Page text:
The stage is set for the Uttar Pradesh elections, which will be held in seven phases between February and March this year.
The politically crucial state of Uttar Pradesh is all set to witness a tough fight between the ruling Samajwadi Party, Bahujan Samaj Party (BSP) and the Bharatiya Janata Party (BJP) in the upcoming 17th state assembly elections.
The Congress, which has fielded Sheila Dikshit as its chief ministerial candidate, is, as of now, keeping a close eye on the ongoing friction between the two warring factions of the Samajwadi Party.
The grand old party, which has hired election strategist Prashant Kishor, will look forward to an alliance with a party or parties to ensure that it has some control over Lucknow.
On 4 January, the Election Commission of India announced the election schedule for Uttar Pradesh and four other states -- Goa, Manipur, Punjab and Uttarakhand.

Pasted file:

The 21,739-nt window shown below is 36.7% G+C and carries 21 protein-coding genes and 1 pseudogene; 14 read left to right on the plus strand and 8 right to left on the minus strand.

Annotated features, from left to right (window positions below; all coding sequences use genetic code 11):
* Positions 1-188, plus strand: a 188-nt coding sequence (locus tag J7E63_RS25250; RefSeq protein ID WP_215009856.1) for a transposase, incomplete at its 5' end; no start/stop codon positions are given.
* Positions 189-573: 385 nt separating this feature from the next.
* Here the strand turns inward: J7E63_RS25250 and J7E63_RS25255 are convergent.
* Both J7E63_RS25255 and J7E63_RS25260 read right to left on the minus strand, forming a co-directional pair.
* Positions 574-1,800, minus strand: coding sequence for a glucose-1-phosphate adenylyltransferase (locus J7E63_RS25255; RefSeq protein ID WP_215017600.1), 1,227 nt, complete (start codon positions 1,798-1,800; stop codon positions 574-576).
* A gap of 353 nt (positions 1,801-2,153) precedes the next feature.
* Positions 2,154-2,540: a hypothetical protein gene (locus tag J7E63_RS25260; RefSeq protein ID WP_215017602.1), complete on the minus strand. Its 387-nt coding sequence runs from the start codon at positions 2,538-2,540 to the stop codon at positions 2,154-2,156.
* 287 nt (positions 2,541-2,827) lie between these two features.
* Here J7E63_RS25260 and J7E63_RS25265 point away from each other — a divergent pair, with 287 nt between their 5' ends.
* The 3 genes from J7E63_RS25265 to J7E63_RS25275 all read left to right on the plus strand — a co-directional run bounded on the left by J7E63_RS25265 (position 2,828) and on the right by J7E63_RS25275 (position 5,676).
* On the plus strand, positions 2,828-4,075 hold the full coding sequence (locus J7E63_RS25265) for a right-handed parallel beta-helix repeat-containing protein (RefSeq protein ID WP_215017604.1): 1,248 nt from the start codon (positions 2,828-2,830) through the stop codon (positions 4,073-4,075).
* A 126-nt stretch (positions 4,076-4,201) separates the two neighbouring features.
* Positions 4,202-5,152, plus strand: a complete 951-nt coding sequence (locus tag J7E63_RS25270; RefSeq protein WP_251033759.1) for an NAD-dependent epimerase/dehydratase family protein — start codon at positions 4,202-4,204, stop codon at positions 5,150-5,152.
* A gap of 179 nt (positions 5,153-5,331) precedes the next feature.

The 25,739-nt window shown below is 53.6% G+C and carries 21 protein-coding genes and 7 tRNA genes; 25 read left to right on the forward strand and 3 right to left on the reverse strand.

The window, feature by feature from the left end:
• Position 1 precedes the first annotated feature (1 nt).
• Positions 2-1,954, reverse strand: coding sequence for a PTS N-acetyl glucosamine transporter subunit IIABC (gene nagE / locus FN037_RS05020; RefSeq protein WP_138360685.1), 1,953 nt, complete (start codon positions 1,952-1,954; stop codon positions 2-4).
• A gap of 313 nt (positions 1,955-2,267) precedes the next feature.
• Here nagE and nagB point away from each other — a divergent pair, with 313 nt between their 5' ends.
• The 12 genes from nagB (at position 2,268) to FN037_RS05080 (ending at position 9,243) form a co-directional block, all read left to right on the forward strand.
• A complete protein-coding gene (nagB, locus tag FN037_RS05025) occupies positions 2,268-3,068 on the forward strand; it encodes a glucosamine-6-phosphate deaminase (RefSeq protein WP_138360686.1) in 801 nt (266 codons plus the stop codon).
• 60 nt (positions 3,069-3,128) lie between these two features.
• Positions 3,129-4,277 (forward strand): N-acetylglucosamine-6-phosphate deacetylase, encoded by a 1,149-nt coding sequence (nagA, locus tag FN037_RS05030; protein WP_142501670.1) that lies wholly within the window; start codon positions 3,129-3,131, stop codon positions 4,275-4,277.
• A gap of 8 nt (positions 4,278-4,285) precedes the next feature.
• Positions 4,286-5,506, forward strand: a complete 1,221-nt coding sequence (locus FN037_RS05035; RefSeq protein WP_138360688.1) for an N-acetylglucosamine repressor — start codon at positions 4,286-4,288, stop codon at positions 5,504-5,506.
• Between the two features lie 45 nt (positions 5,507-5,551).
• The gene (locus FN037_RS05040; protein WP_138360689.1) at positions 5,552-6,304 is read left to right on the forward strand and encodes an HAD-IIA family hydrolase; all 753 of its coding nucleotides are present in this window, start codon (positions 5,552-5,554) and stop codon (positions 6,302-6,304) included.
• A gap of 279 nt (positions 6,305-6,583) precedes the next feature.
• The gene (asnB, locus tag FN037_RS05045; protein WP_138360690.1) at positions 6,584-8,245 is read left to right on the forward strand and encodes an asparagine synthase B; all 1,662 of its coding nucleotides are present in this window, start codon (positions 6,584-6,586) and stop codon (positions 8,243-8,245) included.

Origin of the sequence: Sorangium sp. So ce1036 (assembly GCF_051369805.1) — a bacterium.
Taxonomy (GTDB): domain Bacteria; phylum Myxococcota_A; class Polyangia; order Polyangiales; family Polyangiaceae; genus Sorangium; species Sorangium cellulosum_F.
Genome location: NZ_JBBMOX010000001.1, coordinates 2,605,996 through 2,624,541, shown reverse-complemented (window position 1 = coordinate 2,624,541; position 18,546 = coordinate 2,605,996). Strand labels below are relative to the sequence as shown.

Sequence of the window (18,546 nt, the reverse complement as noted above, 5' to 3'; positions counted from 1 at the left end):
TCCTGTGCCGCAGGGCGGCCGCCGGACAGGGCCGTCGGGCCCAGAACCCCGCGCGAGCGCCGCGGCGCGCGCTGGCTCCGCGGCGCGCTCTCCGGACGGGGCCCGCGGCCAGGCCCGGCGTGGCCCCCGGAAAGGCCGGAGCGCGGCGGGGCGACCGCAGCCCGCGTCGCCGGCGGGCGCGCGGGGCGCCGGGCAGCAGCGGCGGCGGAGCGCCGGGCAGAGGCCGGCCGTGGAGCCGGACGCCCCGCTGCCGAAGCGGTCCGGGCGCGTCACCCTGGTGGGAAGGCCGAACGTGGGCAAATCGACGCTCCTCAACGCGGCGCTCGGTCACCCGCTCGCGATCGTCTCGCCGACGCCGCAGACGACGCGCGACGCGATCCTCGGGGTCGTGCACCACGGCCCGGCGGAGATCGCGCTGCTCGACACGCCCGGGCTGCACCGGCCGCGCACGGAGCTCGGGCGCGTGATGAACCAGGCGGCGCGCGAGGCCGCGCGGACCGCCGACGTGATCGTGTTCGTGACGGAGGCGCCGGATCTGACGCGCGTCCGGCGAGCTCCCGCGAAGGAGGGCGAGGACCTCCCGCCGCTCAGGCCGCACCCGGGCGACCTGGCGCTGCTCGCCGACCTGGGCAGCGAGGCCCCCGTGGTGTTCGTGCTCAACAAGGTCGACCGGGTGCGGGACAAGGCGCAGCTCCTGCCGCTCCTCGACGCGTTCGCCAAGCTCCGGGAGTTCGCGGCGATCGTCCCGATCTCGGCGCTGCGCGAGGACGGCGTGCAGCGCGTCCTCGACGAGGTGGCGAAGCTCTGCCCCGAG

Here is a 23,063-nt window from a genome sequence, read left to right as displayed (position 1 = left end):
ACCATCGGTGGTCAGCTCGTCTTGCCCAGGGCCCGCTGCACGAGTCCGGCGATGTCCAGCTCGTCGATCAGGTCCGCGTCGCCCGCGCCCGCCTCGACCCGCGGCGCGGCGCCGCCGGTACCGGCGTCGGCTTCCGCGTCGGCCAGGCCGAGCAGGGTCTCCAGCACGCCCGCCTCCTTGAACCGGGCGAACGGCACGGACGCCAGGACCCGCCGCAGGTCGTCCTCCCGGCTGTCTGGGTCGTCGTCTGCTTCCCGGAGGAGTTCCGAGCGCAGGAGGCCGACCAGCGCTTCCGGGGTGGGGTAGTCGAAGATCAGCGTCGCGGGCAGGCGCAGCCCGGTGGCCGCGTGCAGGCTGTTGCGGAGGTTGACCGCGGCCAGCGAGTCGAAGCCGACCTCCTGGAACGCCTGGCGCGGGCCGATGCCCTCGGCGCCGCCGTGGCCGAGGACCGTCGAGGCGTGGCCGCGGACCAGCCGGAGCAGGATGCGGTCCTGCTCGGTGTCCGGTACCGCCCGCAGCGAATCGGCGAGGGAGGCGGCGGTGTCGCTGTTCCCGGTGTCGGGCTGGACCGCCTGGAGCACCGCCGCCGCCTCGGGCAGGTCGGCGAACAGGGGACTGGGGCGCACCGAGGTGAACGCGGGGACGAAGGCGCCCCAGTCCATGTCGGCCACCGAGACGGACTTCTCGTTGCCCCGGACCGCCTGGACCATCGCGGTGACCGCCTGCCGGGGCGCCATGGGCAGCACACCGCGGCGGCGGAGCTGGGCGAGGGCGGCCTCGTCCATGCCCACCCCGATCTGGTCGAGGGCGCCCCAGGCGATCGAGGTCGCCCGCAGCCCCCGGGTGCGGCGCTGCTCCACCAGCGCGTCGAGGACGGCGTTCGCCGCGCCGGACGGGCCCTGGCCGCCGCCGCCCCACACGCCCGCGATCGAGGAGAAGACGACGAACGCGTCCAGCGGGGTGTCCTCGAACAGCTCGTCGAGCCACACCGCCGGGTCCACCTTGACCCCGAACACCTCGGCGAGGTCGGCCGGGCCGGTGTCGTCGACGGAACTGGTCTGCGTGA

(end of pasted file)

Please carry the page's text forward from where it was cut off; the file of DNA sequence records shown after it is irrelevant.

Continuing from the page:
Polls in Uttar Pradesh will be held from 11 February to 8 March in seven phases. The term of the present Samajwadi Party government of Chief Minister Akhilesh Yadav will end on 27 May. The elections will decide not only who will head the next administration in the state, but also give an inclination as to the expected vote swing in the 2019 general elections.
In the 2012 state assembly election, the Samajwadi Party secured a majority and formed the government under the leadership of Akhilesh Yadav.
In January last year, the Election Commission of India (ECI) published the updated electoral rolls for all 403 assembly seats.
In July last year, the Election Commission decided to increase the number of polling booths in Uttar Pradesh for the 2017 assembly elections.
The key issue in this year's polls is likely to be law and order. Caste and religion will be the two other factors likely to determine voter swing, though the Supreme Court has prohibited their use in soliciting of votes.